Listening to the Little Voices: Making Students Heard with Your Collection Choices

…It’s just a little voice

and if you’re listening

Sometimes a little voice

Can say the biggest thing…

–Sara Bareilles

One of the first things that I realized when I became a school librarian and commenced my school librarianship studies at Longwood University was that collection development is, to use the title Michael Ende’s book (also a 1980s film), a “neverending story.” Every day spent in the library, a page is turned and the plot unfolds.

What I didn’t initially comprehend–but now understand fully–is that I’m the author of the story. Like any writer, I am subject to a variety of influences. These may be of an interior nature–for example, my personal interests and preferences–or they may be external. They both impact the collection I create.

For instance, do you remember the OCLC 2009-2015 “Geek the Library” campaign? The tagline, a leading question, asked library patrons: “What do you geek?”

In addition to geeking libraries, I also geek a number of other content areas. These subjects–and aesthetics, books, and materials related to them–have inevitably started to pervade our library. That’s okay. When students see that their teachers and librarians themselves love learning and are passionate about certain topics, it invites them to explore and become enthusiastic about their own unique likes and dislikes and to take ownership of their educational experiences.

I’m coming out to tell you noise is not enough…

We’ve been handed the mountaintops to sing from

And we still don’t…

–Sara Bareilles

That acknowledged, what’s in the library should never be solely about any one person–or any one group of people, or any one race, or any one gender, or any one orientation, or any one viewpoint, or any one creed, or any one interest. In fact, it should be quite the opposite.

As I have worked on (and continue to work on) the tale of our library and developed (and continue developing) our collection, the conclusion that I have come to (aside from the above-mentioned fact that there is no conclusion to the task) is this:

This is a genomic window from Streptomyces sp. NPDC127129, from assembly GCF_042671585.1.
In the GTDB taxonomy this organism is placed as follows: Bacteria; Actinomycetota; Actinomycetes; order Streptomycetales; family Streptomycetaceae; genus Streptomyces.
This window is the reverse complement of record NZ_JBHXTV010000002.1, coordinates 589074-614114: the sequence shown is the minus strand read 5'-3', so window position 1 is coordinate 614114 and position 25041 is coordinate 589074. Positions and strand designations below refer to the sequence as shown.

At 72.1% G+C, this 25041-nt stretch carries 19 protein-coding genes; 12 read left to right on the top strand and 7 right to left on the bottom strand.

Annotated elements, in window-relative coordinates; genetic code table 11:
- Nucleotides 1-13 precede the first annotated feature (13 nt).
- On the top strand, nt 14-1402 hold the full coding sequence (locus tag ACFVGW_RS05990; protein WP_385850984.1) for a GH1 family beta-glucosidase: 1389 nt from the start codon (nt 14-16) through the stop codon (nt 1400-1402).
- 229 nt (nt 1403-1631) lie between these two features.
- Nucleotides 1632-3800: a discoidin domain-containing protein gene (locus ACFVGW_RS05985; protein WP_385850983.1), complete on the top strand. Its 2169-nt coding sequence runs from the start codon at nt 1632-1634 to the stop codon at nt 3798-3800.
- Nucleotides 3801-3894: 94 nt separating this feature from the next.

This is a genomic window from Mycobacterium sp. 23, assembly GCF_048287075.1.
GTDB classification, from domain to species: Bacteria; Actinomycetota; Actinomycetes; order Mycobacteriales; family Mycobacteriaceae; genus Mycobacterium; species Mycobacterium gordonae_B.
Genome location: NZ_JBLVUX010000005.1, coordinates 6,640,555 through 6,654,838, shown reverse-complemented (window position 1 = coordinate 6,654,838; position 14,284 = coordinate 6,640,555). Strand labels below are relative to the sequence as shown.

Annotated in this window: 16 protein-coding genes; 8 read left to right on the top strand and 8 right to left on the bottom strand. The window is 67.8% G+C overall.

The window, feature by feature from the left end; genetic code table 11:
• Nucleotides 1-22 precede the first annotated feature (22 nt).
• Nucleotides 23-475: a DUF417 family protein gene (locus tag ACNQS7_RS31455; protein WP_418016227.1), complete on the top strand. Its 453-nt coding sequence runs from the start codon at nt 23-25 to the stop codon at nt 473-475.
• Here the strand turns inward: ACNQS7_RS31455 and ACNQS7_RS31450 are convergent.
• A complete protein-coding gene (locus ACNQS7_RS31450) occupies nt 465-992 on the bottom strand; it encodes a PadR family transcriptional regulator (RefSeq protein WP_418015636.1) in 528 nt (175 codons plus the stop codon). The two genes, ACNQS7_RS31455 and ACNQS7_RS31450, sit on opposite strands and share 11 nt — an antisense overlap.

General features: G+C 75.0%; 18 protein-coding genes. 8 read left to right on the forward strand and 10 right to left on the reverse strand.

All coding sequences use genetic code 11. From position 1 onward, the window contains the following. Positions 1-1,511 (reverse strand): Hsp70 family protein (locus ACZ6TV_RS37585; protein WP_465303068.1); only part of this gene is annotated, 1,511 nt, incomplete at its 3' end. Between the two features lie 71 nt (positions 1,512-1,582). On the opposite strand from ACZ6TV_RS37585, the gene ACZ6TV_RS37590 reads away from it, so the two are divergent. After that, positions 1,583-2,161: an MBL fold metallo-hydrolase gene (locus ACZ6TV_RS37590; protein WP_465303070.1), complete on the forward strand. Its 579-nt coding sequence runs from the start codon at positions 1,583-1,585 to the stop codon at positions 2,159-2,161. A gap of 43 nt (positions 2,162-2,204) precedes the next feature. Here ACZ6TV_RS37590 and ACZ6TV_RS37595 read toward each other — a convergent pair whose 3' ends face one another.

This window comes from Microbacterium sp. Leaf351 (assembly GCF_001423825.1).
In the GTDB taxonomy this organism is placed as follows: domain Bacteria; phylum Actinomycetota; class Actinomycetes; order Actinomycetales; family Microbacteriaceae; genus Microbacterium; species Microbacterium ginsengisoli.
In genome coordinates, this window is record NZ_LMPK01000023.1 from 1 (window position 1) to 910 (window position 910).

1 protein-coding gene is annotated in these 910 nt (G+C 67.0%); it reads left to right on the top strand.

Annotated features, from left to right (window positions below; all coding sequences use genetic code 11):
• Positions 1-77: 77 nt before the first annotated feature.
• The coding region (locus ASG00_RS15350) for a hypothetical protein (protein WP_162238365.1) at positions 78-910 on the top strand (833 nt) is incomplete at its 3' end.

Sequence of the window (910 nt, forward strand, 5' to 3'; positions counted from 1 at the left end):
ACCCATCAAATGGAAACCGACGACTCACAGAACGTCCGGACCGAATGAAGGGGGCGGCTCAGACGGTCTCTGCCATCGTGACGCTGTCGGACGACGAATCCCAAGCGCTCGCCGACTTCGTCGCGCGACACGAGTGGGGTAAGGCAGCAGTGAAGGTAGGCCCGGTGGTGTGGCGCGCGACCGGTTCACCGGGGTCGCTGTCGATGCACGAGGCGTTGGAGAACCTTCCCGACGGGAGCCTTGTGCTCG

While the characters whose voices I CAN hear are wonderful, I am troubled that there are still so many characters whose voices I cannot detect.

Black voices. Brown voices. Native voices. Asian and Pacific Islander voices. LGBTQIA+ voices.

My own elementary school students’ little voices.

Many of the children in our district are disadvantaged and going through literally and figuratively untold and unbelievable difficulties. Their hardships are emotional, financial, social, and more besides. As I have perused the titles in our catalog, it has become painfully obvious that their experiences are barely represented therein, if at all.  What does that say to them? What message does it send?

What’s more, and as noted above, due to a relative dearth of diversity in our catalog (a problem that I am actively addressing, having conducted an audit and subsequent acquisitions), our students are not given the chance to encounter and thus more deeply understand and appreciate others’ differences. What does that say to them? What message does it send?

There’s a lot of noise in this world of ours; it’s filled with Sturm und Drang and cacophony. Still, if we are attentive, we may just discover some big things being said by some little voices; some things that really should be heard, and heard by many.

If we listen and hear, then we will know what choices we can and should make. The choices are out there; and we’re librarians, so we know how to find them. (There are journals to read, websites to view, recommendations from our PLCs, friends, and students, and goodness knows how many other resources available.)

If we listen and hear, then we can make sure that these voices–these fellow characters, who are also our co-authors–are part of the story. They’ve truly always been, and should always be.

Works Cited:

Bareilles, Sara. 2020. “Sara Bareilles – Little Voice (Official Audio) [Video].” YouTube.

De Rosa, Cathy, Jenny Johnson, Linn Haugestad Edvardsen, and Patricia Harris. 2011. “Geek the Library: A Community Awareness Campaign.” Dublin, Ohio: OCLC.


Author: Lia Fisher Janosz

I am Regina Libris.

I’m…a Bibliothecaria Rebellatrix (“librarian…because Book Wizard isn’t an official job title,” at Sharon Elementary School in Alleghany County, VA) wending a way through the seven ages whilst geeking out over Shakespeare & sundry other stuff. I am rather like Hermione Granger and have “conjured” floating candles in our school library. I’m an admirer of Eowyn and would place myself somewhere in the middle of the shieldmaiden-healer spectrum. I am inimitable, I am an original, and yet I am totally #TeamHamilton (see what I did there?). I’m a graduate of the Longwood University School Librarianship program and an avid reader and lifelong learner (and, apparently, Mistress of the Obvious as well). Any rumors regarding me having a crush on either Stephen Colbert or Chris Martin (or Benedict Cumberbatch or Andrew Scott) are completely…irrefutable. That being acknowledged, I am the loyal consort of an unsung prince of Poland and very proud mother of a tornadic, talented, and talkative wunderkind girl and a happyhopper jollyjumper bouncyboy who has a memory like an elephant.

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